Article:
My Top Five Writing Retreats

Cedar Key, Florida
A Breath of Fresh Inspiration

The great outdoors inspires me as a writer, especially in a setting by a river or lake. Water trickling over rocks, breeze-swayed evergreens, birds serenading from treetops, and rainbow-hued flowers. The scent of earth perfuming the air.

My muse comes alive in God’s created paradise. Especially for a cave-dweller like me.

Coming from a resort management background, I’m blessed with insider information about great getaways. There are affordable places around the country, to fuel a writer’s creative juices. Where magical meets practical.

So lean in close, and I’ll whisper a few secrets about my top five writing retreats.

5) Mohican Adventures — Loudonville, Ohio
Amenities & Attractions: Cabins, RV campsites, small lake, Miniature Golf, Go-Karts, Canoe Trips, Horseback riding, wooded area and hiking trails, Wi-Fi (extra fees)
Special Notes: The rolling hills around Loudonville bear the mark of Amish influence. I feel like I’m in a by-gone era when I drive through centuries-old quaint towns. And yet, the resort offers modern convenience.

4) Ozark Outdoors Riverfront Resort — Leasburg, Missouri
Amenities & Attractions: Cabins, motels, condos, RV sites, wooded hiking trails, canoe, raft, kayak, and tube trips, Wi-Fi in designated areas.
Selling Points: I love the choice of three different rivers to roam. This immaculate resort is tucked into lush Ozark hills, twenty minutes from the closest town. Bald eagles often fly overhead, nesting atop trees and massive bluffs in the area.

3) Adventures Unlimited — Milton, Florida
Amenities & Attractions: Historic rental homes, riverside cabins, zip-line, canoe, kayak, and tube trips. Wi-Fi in designated areas.
Writer’s Attraction: How can I resist rooms with names like The American Poet’s, John James Audubon, William Faulkner, Dr. Seuss. Ernest Hemingway, Margaret Mitchell, and Mark Twain? Each unit in the Schoolhouse Inn boasts books and memorabilia for the author it represents. The rocking chairs and swing, on the southern wrap-around porch, allow me to write in a setting fit for the masters.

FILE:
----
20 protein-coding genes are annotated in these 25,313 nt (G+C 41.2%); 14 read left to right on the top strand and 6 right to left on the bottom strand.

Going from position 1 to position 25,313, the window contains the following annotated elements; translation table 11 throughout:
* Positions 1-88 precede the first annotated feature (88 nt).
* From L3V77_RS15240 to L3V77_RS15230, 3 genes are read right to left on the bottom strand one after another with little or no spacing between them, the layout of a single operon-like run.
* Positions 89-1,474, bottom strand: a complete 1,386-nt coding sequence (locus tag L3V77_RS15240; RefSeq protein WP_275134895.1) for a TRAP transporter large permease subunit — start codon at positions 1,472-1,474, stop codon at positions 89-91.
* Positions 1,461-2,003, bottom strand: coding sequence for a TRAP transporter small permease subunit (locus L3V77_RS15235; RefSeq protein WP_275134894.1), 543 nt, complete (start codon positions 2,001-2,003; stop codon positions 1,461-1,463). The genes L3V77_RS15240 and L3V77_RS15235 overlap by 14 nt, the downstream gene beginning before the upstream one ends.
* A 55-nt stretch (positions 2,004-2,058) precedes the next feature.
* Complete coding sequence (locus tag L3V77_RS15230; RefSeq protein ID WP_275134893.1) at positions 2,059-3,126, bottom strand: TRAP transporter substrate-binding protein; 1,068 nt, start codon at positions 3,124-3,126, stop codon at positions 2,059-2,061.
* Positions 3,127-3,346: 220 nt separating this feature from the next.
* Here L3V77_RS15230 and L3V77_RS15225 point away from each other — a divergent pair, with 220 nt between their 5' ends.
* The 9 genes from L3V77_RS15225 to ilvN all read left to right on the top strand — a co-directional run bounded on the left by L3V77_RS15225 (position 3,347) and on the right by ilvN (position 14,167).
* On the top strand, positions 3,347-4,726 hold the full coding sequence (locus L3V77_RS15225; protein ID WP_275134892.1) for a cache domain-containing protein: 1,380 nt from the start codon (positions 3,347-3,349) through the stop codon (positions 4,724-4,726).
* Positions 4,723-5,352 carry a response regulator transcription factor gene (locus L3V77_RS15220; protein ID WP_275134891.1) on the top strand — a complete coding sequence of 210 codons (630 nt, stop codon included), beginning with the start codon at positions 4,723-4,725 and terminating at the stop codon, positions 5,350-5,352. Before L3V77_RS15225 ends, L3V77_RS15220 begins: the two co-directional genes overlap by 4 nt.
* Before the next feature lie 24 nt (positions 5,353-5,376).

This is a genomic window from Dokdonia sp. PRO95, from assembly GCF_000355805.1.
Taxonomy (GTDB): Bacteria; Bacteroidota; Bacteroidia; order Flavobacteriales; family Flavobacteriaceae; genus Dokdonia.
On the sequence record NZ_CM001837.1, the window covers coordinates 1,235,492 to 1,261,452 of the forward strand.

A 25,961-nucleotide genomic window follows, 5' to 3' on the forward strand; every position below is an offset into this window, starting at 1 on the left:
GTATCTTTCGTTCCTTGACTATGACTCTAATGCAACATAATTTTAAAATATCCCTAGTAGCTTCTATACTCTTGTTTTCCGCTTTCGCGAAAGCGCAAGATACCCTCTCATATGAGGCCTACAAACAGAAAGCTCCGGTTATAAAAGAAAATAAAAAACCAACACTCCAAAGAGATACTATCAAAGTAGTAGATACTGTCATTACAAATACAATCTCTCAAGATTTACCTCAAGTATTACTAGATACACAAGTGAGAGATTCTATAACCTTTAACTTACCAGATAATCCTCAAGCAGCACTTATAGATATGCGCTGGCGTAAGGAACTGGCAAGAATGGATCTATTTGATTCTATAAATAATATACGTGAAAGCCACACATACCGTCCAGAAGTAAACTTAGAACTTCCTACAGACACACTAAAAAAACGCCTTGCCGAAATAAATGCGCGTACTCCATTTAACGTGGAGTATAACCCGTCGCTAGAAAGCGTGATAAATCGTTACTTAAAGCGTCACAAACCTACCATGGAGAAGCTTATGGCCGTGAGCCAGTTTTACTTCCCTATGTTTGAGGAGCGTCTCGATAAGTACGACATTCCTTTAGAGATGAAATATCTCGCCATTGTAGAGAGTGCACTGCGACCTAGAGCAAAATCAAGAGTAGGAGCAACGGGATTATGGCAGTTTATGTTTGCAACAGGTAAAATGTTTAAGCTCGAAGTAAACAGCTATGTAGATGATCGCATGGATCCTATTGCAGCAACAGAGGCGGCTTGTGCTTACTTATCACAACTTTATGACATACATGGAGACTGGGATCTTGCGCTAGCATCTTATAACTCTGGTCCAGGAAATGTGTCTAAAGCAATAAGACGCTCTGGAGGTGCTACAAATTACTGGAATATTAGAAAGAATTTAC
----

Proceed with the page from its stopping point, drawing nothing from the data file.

2) River & Trail Outfitters — Knoxville, Maryland
Amenities & Attractions: White-water rafting, kayaks, tubes, near the landmark village of Harper’s Ferry, WV and the C&O Canal trail, perfect for bikes or an energizing walk.
Creative Triggers: This place feeds my hunger for history and love for America. Located near the confluence of Maryland, Virginia, and West Virginia, rich stories of our nation’s heritage wait around every corner. Access to the Potomac and Shenandoah Rivers, puts me on the same hallowed waterways our forefathers traveled.

1) Voyageur Canoe Outfitters — Boundary Waters Canoe Wilderness Area, Minnesota
Amenities & Attractions: Rustic cabins, tent camping, outfitted lake trips by canoe or kayak. Secluded areas to make you feel like you have the whole territory to yourself. A distant moose or bear sighting thickens your plots.
Magnetic Draw: Leave no trace — more than a tag-line, here it’s a way of life. I feel like Lewis or Clark, pioneering new frontiers, while watching water trickle off my paddle. Challenging portages cause blood and oxygen to pump to my brain, spurring new imaginations. I call this place Boundary Energy.

Quieter Times & Lower Prices for all resorts: April, Early May, Late September, October, Tuesday through Thursday in summer.

Writers often need quiet space, and outdoor writing retreats offer a breath of fresh inspiration. No matter where you live, there’s probably an economical resort close by. Take advantage of off-peak periods to sweeten the price. But then again, you could pitch a tent in your own backyard.

Where do you retreat to sharpen your focus? How do you concentrate on projects?

Leasburg, Missouri
Meeting the Muse in God's Creation

Does the World Really Need Your Story?

This week snow fell–again, about a foot, on top of already knee-deep layers. I strapped on skis and went off into a spruce forest near my house, my tracks the first marks on the page of the world.

Starting a new writing project, a book or an article, even a blog post, feels much like this. I see something falling outside my window–an idea, a passion, a glimpse of something true and maybe beautiful. I eagerly strap on metaphorical skis and go out, wondrously lost in a world made strange again. I am confident that I belong here, that I will apprehend something of value and meaning. But the going gets hard. The surface of the snow changes. The skis get stuck. I fall. I discover dozens of tracks before me on the trail, most more graceful than my own. Why am I here?